Elder Law 101: Nursing Home Care vs. Assisted Living

How Do Nursing Homes Differ from Assisted Living

Nursing home lawyers provide assistance in making an advanced plan to get you care required as you get older or if you experience illnesses or injuries that make you unable to care for yourself any longer.  

As you experience age-related sickness or the affects of illness, there is a substantial chance you will some day require care in an institutional care environment.  

In fact, as Wall Street Journal explains, more than 70 percent of people who reach the age of 65 will require nursing home care at some point in the future.  

You’ll need to make sure you are prepared to move to the right environment — and to pay for the care you require.

Most nursing homes cost upwards of $5,000 a month for care.

The Weaver Firm attorneys can help you understand your options for nursing home care or other care you might require.

In particular, you should consider the differences between nursing homes and assisted living facilities so you can make a fully informed choice regarding which environment is right for you.

If you want help in understanding the different options for senior living when you cannot live alone any longer, you can give us a call at any time to talk with nursing home lawyers at our firm.

Assisted Living vs. Nursing Homes

Assisted living and nursing homes both provide an option for seniors who can no longer live independently but as the New York Times explains, there are important differences.

Assisted Living Facilities

Assisted living facilities generally provide a more home-like environment while nursing homes have a more institutional or hospital-like feel.

These homes may involve seniors living more independently in their own rooms or their own apartments, while nursing homes generally provide semi-private or private rooms with much less privacy and autonomy than assisted living facilities offer.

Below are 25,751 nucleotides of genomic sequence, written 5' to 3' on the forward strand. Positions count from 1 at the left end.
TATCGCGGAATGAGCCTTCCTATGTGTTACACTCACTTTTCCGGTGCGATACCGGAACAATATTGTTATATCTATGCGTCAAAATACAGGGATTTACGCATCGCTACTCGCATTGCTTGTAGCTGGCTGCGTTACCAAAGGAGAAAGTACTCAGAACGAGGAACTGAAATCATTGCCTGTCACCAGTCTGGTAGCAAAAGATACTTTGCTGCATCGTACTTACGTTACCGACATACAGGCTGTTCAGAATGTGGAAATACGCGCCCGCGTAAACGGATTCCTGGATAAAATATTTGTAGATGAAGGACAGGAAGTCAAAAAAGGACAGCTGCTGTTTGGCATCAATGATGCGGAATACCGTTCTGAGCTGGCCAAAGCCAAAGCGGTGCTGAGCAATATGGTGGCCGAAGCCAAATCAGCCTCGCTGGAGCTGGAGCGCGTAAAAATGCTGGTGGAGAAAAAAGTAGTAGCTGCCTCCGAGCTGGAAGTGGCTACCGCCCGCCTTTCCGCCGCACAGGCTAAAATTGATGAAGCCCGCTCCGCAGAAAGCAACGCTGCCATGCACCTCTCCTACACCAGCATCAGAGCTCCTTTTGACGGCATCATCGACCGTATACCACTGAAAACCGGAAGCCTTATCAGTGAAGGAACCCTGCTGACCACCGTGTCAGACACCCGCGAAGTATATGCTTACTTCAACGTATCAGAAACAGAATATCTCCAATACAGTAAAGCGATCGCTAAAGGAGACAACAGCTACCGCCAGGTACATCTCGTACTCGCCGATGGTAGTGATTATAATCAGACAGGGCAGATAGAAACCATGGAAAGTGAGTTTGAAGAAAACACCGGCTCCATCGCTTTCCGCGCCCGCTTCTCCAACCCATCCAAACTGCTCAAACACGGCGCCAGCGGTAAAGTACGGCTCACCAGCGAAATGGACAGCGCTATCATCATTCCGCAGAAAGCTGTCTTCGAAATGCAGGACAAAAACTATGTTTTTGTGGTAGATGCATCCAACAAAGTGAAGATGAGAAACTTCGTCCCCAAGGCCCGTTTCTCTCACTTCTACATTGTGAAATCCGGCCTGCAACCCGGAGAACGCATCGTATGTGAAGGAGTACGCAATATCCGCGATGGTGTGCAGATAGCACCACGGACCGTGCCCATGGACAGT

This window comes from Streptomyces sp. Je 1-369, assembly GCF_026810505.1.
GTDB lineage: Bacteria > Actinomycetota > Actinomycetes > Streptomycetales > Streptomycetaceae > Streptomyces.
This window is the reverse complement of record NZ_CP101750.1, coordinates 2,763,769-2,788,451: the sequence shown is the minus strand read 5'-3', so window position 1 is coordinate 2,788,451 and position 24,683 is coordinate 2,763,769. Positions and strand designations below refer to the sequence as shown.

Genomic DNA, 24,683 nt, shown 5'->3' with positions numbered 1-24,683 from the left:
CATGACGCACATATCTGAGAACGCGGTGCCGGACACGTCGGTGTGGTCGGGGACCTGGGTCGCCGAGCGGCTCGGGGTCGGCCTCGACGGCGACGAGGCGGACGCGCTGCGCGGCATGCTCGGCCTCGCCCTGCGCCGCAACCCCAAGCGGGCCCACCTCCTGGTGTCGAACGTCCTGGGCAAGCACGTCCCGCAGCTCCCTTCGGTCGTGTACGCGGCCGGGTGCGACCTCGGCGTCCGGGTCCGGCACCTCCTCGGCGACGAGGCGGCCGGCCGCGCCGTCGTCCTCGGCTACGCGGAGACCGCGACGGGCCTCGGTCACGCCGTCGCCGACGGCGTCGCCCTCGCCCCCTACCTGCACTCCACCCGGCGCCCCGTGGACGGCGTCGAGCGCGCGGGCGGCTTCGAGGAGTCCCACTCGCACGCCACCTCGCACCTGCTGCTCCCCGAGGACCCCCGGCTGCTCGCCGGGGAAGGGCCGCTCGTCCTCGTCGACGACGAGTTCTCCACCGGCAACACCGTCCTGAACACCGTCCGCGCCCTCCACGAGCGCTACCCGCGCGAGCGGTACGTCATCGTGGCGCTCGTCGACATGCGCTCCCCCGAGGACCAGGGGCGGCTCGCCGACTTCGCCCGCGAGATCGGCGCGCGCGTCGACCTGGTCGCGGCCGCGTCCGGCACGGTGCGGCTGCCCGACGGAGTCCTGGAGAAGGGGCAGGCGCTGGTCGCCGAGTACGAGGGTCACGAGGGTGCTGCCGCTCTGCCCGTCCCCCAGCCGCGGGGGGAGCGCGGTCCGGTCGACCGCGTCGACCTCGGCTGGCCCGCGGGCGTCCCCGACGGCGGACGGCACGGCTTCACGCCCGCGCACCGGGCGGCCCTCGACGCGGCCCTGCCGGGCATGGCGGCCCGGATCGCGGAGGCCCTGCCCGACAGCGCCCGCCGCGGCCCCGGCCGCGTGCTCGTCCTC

While an assisted living facility can feel more like living independently for seniors, this independence makes assisted living facilities unsuitable for many seniors who require more hands-on help.  

Assisted living facilities may offer housekeeping services, meals, activities, and some help getting medical care, assisted living facilities typically do not provide the same level of supportive services that a nursing home does. 

The New York Times also indicates that nursing homes are more heavily regulated than assisted living facilities. 

Assisted living facilities are covered by VA aid and attendance. The rules for this program are complex but are not nearly as intense as Medicaid rules.

Some facilities have an assisted living section and a nursing home care section for seniors who are attracted to the idea of assisted living but who may need nursing home care in the future.

If you think this could be an option, you should make sure to find out what the rules are for when and how different kinds of care can be paid for. 

Getting Help from Nursing Home Lawyers

How much does it cost to stay in a nursing home?

The average cost of a private room in a nursing home is more than $90,000 a year.

What are ways to pay for a nursing home stay?

There are four main ways to pay for a nursing home stay:

  1. Cash out of your pocket
  2. Medicaid
  3. Private Long Term Care Insurance
  4. Medicare

How does Medicaid pay?

Medicaid is a joint federal and state government program that helps people with low income and little assets pay for their nursing home cost.

Generally, to be eligible for Medicaid, your income and asset levels can’t exceed levels set forth in your state.

Medicaid officials will “look back” at your financial information over a certain number of years to determine if you have been getting rid of property in order to receive Medicaid.

However, if you have assets over the allowable level, you are permitted to “spend down” or decrease your assets before you receive Medicaid.

Typical spend down costs include medical expenses, mortgages and other debts, and funeral expenses.

Also, your house and car are generally not counted against you for qualification purposes, and therefore don’t have to be spent down.

States vary in their eligibility requirements, so you should check with your state social services office or an elder law attorney for specific information.

Also, keep in mind that not all nursing homes accept Medicaid, so you’ll need to ask about a particular nursing home’s policy. 

Nursing home lawyers at the Weaver Firm can provide assistance with the process of making a plan to get nursing home care or to get care in an assisted living community.

We can also provide guidance on reviewing nursing home facilities and assisted living facilities to find the right care environment for your particular circumstances.